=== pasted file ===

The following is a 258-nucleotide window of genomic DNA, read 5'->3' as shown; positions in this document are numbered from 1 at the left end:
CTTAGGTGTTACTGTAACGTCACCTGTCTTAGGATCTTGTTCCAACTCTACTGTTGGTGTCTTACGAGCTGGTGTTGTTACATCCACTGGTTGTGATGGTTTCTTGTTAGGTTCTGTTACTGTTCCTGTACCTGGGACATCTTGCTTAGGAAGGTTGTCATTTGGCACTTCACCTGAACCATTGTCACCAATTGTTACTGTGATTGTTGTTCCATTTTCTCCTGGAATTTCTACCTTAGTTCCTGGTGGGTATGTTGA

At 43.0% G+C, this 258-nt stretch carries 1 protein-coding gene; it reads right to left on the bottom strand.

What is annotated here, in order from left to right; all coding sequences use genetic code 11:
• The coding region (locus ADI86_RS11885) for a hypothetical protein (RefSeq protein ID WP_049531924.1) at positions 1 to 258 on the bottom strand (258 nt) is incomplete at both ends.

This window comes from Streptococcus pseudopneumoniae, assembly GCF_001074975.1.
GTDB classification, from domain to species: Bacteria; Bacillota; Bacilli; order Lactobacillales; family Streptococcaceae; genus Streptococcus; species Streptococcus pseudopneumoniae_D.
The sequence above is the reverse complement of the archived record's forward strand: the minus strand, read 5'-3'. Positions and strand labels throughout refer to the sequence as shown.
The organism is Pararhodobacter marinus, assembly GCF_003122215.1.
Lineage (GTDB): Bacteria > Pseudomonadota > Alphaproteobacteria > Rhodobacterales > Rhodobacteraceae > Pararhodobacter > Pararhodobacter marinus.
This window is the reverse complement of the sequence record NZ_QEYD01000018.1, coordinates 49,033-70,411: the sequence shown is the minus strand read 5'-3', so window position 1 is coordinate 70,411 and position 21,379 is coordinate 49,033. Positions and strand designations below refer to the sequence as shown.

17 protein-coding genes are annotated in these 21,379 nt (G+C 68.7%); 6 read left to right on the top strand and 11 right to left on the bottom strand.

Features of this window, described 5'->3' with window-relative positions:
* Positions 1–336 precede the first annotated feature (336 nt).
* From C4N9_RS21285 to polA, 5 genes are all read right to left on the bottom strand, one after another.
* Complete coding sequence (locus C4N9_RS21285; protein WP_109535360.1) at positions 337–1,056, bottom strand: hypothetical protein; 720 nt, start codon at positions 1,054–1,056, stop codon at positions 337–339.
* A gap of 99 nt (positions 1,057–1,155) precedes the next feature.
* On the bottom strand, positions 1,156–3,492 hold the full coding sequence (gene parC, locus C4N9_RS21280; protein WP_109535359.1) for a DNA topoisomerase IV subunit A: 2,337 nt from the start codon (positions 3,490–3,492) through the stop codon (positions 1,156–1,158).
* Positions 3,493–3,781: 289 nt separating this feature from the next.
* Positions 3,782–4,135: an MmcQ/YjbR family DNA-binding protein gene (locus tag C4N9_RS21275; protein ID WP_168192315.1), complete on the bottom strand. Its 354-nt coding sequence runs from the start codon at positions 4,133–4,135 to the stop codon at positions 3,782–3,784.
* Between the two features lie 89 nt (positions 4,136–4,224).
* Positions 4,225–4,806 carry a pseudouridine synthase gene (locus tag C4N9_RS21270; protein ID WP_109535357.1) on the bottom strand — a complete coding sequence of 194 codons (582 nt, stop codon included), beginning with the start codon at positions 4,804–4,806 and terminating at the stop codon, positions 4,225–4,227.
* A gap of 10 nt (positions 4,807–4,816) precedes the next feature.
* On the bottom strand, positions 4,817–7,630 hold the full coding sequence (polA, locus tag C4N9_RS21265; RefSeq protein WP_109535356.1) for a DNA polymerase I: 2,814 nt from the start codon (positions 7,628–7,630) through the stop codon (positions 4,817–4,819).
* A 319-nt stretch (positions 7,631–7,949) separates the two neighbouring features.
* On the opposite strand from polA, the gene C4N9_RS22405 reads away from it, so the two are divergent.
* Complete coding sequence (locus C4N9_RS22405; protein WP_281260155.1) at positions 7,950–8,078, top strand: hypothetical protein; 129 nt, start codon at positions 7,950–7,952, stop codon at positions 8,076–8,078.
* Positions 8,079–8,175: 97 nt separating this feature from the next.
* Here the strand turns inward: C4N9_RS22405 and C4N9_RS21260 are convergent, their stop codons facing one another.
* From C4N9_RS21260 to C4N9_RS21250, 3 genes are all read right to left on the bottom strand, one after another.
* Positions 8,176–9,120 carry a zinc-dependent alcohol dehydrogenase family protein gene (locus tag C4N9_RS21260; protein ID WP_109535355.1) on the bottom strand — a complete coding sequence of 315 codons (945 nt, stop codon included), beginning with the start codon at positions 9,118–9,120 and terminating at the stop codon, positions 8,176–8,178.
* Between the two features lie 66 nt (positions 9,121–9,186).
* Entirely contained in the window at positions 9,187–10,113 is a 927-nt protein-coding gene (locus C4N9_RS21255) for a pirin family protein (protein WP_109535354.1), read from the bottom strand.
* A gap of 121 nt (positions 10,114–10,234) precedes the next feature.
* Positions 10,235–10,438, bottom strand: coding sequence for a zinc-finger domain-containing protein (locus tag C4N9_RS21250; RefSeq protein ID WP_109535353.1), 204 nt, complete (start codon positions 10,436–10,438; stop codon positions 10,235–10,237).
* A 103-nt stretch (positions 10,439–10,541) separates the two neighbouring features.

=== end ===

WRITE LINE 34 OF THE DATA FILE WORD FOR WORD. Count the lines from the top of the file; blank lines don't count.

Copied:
* A gap of 121 nt (positions 10,114–10,234) precedes the next feature.